Even though this is a place I have only known for a few years now, it feels like a childhood memory somehow, because it’s so familiar to be there (which of course is owed to the extraordinary hospitality of my friend!). The possibility of practicing the piano makes it even more valuable! It’s a very rare thing, that you’re able to have a beautiful vacation and still have the possibility of practicing, so it came to be a very special place for me.
Kathy: What is one of your favorite pieces and do you have a favorite performer or experience of it?
Gabiz: There are of course so many, and it is hard to choose. I grew up with Bartòk’s Mikrokosmos, therefore Bartòk will always be something in its own class for me. Right now what comes to my mind of my favorite pieces are two string quartets: Schubert “death and the maiden” (e.g. from the Artemis Quartett) and Shostakovich 8th (e. g. Borodin Quartett, whom unfortunately I could never hear live). I remember buying their album of the Shosta-quartets in London. I immediately put them on my phone so that I could listen to them in the tube. When I came to listen to the 8th, I was sitting in the very crowded Piccadilly line, but as soon as this first movement started (I have to admit that I didn’t know the piece until then!), I completely forgot about my whole surroundings, I probably could’ve been mugged right then and there and I wouldn’t even have bothered. I listened to the whole thing multiple times until I had realized that I mercilessly missed my stop!
Kathy: Is there an artist no longer living who somehow made an impression on you?
Gabiz: The artists I know personally that made an impression on me are — fortunately — all still alive! But of course we spend most of our time working “with” dead artists like Bach, Beethoven etc. and they all left their mark on the world by “impressing” us. In that sense all of the dead composers, writers, actors, film-makers and painters that I like left an impression on me through their art.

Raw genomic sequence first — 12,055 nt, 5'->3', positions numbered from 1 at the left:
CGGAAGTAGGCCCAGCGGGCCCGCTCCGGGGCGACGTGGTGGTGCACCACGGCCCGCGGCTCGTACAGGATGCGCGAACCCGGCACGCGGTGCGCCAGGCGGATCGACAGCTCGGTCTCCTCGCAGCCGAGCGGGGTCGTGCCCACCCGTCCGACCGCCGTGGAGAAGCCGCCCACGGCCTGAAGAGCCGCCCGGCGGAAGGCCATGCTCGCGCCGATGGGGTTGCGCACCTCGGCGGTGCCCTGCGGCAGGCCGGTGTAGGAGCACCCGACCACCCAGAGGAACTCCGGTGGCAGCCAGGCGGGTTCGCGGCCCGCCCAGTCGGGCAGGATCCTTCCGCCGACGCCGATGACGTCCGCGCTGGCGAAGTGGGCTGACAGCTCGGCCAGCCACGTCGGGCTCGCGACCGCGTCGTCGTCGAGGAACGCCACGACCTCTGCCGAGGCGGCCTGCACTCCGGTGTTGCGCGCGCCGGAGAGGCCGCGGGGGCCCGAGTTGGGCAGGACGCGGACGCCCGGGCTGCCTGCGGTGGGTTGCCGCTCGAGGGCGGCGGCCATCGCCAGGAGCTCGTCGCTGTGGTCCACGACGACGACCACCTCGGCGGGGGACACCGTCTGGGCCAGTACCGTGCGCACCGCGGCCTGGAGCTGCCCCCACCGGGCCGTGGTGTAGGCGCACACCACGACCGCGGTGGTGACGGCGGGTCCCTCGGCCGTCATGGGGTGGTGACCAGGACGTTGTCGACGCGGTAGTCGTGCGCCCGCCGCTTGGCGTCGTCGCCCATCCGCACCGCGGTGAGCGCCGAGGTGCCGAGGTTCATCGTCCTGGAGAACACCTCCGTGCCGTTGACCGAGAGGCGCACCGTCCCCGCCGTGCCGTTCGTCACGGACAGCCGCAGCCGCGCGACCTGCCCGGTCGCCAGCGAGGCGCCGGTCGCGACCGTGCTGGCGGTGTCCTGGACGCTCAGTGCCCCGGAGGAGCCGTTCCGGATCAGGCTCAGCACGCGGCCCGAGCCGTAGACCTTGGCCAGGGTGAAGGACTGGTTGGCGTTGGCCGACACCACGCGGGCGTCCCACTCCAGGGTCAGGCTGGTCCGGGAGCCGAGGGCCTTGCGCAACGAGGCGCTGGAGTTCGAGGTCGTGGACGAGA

There isn’t really this ONE artist, that shaped me or my artistry because of this ONE experience I had, I think life is — sometimes fortunately and sometimes unfortunately — more complicated than that. The end-goal for me would be, to be my own artist without any influence from anywhere, but of course, this is just meant as a maybe slightly extreme utopian fantasy. Of course there are a lot of artists no longer living, that made an impression on me, in the end, every artists is — to a certain degree — a result of the greats that were before them, if they want to be or not! As a child, I was extremely fond of the Russian greats like Horowitz, Richter, Gilels, etc. because these were the recordings that were lying around the house and as a kid I tried to copy them at times. As a teenager and student though, I had this kind of counter-reaction of refusing to listen to any recordings of the pieces I played myself until I was at least kind of happy with my own interpretation. I would say, the artists that actually shaped my own artistry the most were probably not even pianists themselves! I’m thinking about the novels of Hermann Hesse, Ernest Hemingway and Paul Auster, the paintings of Arnold Böcklin and Maria Lassnig, and the films by Stanley Kubrick, just to name the ones that passed away.
Kathy: What is one thing you think will be different about classical music 100 years from now?
Gabiz: In a hundred years, “die Soldaten” by Zimmerman will be as far away as Brahms and Liszt are from the present day, so I wouldn’t dare to make some kind of programmatic predictions. Concerning the presentation of our profession though, I believe there is a lot that could be done in order to fulfill the whole potential of our field. As much as I love classical music and especially the people in it, it pains me to admit that I understand the accusation of classical music being for elites only. We scorn people for applauding “at the wrong time”, for not understanding stagings of operas that imply knowledge about the 1972 Salzburger Festspiele staging, and simply for not valuing music they don’t like. While sports have become the “fun-parent”, classical music has become the stern and serious one that no one likes to hang out with. Other than that, I think we’ll have to start being more aware of climate-change. Is it really necessary that big German orchestras have one big tour through Asia every year? The same goes for super-star-soloists that play more than 200 concerts a year, sometimes flying from the US to Europe back and forth in just a few days. If we would be a bit more conscious about that, we would have to invite more local artists, which again would lead to a more diverse field. These are just two of the things, that I at least hope will change in the next one hundred years.